The changing face of SEO

The changing face of SEO
Back in 1998 at the launch of Google, the idea of Search Engine Optimisation was a completely foreign concept. Back then, and through the early part of the millennium, people had fewer reasons to log on to their computer – in fact, in 2007, only 61% of all households were able to access the Internet. In the time since, SEO has changed significantly, led largely by user habits and the explosion of online exposure. For businesses, it is important to keep tracking this progress rather than remaining static. Otherwise, there is always the risk of falling behind.

Originally, there was a lot less competition for SEO. This is largely because of how difficult it was to make websites and the fact hosting was cheap. In order to build a website, it had to be done using technical coding and this meant access to the online world was limited. Additionally, people weren’t buying online yet, nor were they using credit card payments. The Internet almost hadn’t found its true purpose. This was changed by and large through the launch of, which as it grew became the world’s largest online retailer and also showed how easy it was to shop online. Additionally, social media networks such as Facebook gave people a social reason to keep returning online even if they weren’t searching. During this time, SEO wasn’t as easy to target or specify and there was less incentive to ‘manipulate’ the results.

With search habits and information requests considerably evolving and growing since then, SEO has continued to change. In 2007, the first iPhone was launched and a path was forged into how prominent the smartphone would become. People were starting to search while on the go, with less browsing time but wanting quicker results, and were moving their location frequently. The technology needed to evolve with this, and websites had to become more mobile responsive. In 2016, mobile search actually overtook desktop searches in popularity. With the popularity of mobile, Google algorithms started to advance and this helped to influence the search results. With this, Search Engine Optimisation became more prevalent.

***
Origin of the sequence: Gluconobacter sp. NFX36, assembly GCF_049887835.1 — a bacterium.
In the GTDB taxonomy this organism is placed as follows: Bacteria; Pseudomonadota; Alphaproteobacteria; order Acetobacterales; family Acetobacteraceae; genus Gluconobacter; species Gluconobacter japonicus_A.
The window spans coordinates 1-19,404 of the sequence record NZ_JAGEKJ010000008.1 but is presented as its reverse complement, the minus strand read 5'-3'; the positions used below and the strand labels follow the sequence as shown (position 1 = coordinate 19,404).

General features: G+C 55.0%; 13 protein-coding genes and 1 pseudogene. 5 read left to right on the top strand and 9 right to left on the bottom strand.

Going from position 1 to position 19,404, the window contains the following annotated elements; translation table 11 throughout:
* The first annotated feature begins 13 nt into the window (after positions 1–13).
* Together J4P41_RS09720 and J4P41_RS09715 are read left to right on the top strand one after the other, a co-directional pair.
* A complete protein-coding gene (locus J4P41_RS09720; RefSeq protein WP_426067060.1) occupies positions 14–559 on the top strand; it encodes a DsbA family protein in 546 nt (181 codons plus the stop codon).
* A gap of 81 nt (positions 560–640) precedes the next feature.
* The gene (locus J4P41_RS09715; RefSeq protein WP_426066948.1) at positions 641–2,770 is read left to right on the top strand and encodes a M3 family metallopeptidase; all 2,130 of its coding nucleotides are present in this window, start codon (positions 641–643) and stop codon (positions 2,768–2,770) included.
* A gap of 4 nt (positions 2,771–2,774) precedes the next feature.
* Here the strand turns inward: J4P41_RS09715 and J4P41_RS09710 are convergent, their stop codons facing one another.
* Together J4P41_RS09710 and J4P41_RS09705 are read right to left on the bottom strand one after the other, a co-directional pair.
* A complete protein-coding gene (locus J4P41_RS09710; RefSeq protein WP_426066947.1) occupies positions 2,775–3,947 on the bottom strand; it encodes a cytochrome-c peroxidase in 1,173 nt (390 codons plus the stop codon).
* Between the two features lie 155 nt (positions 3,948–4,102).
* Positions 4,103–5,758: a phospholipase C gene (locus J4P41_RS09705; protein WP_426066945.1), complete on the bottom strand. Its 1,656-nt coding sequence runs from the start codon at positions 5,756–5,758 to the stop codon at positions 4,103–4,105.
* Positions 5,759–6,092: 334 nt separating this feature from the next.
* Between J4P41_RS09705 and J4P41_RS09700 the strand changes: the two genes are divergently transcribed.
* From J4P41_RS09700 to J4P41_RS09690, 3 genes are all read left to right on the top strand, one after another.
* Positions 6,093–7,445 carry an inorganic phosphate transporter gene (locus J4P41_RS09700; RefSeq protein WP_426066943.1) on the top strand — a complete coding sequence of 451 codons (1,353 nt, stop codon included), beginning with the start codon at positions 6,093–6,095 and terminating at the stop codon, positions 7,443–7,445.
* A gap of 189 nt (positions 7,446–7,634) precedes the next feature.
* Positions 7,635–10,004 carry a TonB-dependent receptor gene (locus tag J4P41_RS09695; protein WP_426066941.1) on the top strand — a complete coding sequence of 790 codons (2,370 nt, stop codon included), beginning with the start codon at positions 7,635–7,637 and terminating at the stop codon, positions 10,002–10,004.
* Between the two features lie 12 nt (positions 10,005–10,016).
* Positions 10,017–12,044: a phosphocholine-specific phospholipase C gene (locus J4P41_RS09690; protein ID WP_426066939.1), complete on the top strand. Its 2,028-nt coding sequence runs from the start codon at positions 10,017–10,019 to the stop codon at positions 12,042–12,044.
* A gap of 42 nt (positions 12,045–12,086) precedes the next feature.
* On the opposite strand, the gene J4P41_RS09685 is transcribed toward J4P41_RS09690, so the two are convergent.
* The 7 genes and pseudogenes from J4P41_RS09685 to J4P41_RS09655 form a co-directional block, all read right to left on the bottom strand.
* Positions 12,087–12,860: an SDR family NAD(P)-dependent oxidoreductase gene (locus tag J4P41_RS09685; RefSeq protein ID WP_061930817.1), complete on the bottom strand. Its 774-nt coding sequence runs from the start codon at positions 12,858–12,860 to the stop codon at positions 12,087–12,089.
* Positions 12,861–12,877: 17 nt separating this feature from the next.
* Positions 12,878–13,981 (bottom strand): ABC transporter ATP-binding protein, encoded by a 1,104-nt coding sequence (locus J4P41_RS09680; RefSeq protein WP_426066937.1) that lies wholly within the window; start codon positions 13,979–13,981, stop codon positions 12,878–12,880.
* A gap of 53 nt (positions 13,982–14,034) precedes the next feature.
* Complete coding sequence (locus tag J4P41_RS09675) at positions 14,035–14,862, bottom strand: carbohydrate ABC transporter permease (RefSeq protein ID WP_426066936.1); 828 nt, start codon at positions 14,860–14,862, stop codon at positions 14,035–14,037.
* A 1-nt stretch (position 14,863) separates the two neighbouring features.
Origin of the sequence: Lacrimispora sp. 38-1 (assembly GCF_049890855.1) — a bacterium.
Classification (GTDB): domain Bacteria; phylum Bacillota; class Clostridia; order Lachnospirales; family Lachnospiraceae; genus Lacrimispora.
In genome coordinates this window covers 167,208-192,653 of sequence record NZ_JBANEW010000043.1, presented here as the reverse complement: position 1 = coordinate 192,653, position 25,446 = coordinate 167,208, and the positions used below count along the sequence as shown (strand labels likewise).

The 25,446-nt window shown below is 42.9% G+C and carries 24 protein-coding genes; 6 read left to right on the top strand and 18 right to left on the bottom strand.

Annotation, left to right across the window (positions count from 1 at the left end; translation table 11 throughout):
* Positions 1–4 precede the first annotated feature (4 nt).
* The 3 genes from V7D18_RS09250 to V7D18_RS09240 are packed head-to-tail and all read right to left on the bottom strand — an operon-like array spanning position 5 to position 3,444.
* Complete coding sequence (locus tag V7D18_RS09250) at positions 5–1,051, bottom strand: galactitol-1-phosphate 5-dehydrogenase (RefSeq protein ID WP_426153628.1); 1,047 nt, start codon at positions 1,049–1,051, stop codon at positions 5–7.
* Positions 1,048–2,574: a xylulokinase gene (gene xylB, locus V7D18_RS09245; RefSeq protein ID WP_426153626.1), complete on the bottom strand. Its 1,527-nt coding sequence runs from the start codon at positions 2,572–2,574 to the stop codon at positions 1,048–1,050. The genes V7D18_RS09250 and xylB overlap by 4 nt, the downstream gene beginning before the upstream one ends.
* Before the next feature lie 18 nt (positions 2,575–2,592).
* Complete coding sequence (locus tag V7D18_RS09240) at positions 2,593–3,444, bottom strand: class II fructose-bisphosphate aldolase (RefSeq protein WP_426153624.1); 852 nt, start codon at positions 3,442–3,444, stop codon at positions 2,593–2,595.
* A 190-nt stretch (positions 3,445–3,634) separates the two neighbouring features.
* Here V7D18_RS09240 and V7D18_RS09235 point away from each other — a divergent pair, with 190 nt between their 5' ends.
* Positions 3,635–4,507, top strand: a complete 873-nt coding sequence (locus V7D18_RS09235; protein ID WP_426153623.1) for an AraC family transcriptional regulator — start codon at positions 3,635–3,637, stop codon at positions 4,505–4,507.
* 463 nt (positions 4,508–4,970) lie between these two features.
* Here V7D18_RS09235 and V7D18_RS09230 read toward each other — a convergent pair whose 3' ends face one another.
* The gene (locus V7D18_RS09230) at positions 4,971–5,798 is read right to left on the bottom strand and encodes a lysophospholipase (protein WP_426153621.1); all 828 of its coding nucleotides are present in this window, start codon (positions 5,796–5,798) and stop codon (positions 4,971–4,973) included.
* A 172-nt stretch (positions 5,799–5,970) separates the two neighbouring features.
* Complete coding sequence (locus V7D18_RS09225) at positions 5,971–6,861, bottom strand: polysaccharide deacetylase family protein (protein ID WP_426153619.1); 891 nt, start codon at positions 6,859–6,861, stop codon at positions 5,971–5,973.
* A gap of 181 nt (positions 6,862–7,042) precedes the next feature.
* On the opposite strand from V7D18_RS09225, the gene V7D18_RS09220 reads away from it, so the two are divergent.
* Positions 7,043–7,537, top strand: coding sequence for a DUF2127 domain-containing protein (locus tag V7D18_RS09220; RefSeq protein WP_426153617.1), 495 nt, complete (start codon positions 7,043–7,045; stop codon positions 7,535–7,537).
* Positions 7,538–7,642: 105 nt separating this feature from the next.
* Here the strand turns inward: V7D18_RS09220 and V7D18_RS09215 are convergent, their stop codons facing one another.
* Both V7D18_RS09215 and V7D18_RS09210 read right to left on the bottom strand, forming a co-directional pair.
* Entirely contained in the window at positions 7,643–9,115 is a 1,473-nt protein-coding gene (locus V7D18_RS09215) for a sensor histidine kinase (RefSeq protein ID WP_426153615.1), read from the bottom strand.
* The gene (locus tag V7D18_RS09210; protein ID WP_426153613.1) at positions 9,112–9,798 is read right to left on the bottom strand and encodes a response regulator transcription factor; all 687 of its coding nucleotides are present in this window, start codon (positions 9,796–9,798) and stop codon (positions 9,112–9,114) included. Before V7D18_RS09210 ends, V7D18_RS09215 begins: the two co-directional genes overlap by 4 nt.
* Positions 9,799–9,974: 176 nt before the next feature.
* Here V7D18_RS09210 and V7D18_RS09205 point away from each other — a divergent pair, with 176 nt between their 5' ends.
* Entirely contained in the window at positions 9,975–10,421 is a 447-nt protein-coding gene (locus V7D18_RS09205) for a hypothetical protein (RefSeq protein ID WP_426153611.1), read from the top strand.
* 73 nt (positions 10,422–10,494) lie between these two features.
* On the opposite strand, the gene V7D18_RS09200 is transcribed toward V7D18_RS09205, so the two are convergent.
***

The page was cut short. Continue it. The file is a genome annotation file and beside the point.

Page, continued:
Choosing relevant keywords has always been important to SEO, and back in the early days, many people tried to trick search engines by packing lots of keywords onto a page but turning them into the same colour as the background so they weren’t visible. It used to be that having lots of inbound links and backlinks also helped your site dramatically, although it didn’t matter where this content came from or went to and this saw a lot of link spam. It is still important to have links on your page as this helps with your Google authority, but they need to connect with useful, high-quality and relevant sites.

Keywords also remain crucial, although their value in a website’s URL has become less important. Ultimately, competition has become much fiercer. It is now far easier to set up a website, and most businesses won’t launch without having some kind of online space. The battle for the best domain name and the top keywords can be costly, and now it can require paid-for Google Ads in order to have any chance of ranking highly. Voice-activated searches are also changing how people search, with more people using long-tail keywords. Google’s algorithms are evolving to try and match the human brain and intent, considering what the user is looking for, why they are going to the site, what they will do once there, and whether they will return. In order to have any chance of carving out a notable space in the online world, staying abreast of SEO changes is crucial.